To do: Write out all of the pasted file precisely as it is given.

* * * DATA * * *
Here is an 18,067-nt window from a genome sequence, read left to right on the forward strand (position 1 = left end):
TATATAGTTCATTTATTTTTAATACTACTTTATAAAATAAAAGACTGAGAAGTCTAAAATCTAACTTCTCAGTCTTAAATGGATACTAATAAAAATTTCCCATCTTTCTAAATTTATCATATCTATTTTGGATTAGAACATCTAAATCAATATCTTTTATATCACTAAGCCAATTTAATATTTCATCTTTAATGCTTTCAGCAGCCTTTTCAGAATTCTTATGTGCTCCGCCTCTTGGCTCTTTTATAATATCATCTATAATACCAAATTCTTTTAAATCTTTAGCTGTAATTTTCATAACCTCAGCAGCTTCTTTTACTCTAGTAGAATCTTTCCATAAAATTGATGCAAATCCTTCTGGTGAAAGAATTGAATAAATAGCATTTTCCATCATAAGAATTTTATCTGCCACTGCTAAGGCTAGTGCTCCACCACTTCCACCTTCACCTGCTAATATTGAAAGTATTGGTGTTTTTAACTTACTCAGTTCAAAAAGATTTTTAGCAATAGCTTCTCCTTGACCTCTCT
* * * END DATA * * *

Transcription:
Here is an 18,067-nt window from a genome sequence, read left to right on the forward strand (position 1 = left end):
TATATAGTTCATTTATTTTTAATACTACTTTATAAAATAAAAGACTGAGAAGTCTAAAATCTAACTTCTCAGTCTTAAATGGATACTAATAAAAATTTCCCATCTTTCTAAATTTATCATATCTATTTTGGATTAGAACATCTAAATCAATATCTTTTATATCACTAAGCCAATTTAATATTTCATCTTTAATGCTTTCAGCAGCCTTTTCAGAATTCTTATGTGCTCCGCCTCTTGGCTCTTTTATAATATCATCTATAATACCAAATTCTTTTAAATCTTTAGCTGTAATTTTCATAACCTCAGCAGCTTCTTTTACTCTAGTAGAATCTTTCCATAAAATTGATGCAAATCCTTCTGGTGAAAGAATTGAATAAATAGCATTTTCCATCATAAGAATTTTATCTGCCACTGCTAAGGCTAGTGCTCCACCACTTCCACCTTCACCTGCTAATATTGAAAGTATTGGTGTTTTTAACTTACTCAGTTCAAAAAGATTTTTAGCAATAGCTTCTCCTTGACCTCTCT